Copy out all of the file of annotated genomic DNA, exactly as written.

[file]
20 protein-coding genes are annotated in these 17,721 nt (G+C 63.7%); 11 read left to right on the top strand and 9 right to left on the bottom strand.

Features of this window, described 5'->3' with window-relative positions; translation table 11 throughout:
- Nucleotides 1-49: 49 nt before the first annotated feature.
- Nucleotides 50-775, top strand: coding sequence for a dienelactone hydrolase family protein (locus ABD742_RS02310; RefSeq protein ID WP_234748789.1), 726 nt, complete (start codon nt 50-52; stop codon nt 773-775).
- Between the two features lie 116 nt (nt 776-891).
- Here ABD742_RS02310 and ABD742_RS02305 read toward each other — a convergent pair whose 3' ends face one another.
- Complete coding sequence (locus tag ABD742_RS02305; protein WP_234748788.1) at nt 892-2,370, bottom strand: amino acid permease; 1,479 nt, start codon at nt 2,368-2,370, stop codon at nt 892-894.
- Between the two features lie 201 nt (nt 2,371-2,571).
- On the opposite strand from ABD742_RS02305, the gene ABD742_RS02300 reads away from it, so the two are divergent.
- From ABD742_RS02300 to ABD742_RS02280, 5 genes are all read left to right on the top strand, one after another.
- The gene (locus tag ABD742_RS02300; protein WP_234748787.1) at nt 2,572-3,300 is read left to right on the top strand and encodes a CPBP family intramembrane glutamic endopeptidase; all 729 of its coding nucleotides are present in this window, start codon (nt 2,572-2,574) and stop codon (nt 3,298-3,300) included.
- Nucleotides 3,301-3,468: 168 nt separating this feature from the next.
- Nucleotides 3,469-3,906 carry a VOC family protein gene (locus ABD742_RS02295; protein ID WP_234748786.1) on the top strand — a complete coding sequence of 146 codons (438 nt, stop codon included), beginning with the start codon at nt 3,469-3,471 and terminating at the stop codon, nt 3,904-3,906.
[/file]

20 protein-coding genes are annotated in these 17,721 nt (G+C 63.7%); 11 read left to right on the top strand and 9 right to left on the bottom strand.

Features of this window, described 5'->3' with window-relative positions; translation table 11 throughout:
- Nucleotides 1-49: 49 nt before the first annotated feature.
- Nucleotides 50-775, top strand: coding sequence for a dienelactone hydrolase family protein (locus ABD742_RS02310; RefSeq protein ID WP_234748789.1), 726 nt, complete (start codon nt 50-52; stop codon nt 773-775).
- Between the two features lie 116 nt (nt 776-891).
- Here ABD742_RS02310 and ABD742_RS02305 read toward each other — a convergent pair whose 3' ends face one another.
- Complete coding sequence (locus tag ABD742_RS02305; protein WP_234748788.1) at nt 892-2,370, bottom strand: amino acid permease; 1,479 nt, start codon at nt 2,368-2,370, stop codon at nt 892-894.
- Between the two features lie 201 nt (nt 2,371-2,571).
- On the opposite strand from ABD742_RS02305, the gene ABD742_RS02300 reads away from it, so the two are divergent.
- From ABD742_RS02300 to ABD742_RS02280, 5 genes are all read left to right on the top strand, one after another.
- The gene (locus tag ABD742_RS02300; protein WP_234748787.1) at nt 2,572-3,300 is read left to right on the top strand and encodes a CPBP family intramembrane glutamic endopeptidase; all 729 of its coding nucleotides are present in this window, start codon (nt 2,572-2,574) and stop codon (nt 3,298-3,300) included.
- Nucleotides 3,301-3,468: 168 nt separating this feature from the next.
- Nucleotides 3,469-3,906 carry a VOC family protein gene (locus ABD742_RS02295; protein ID WP_234748786.1) on the top strand — a complete coding sequence of 146 codons (438 nt, stop codon included), beginning with the start codon at nt 3,469-3,471 and terminating at the stop codon, nt 3,904-3,906.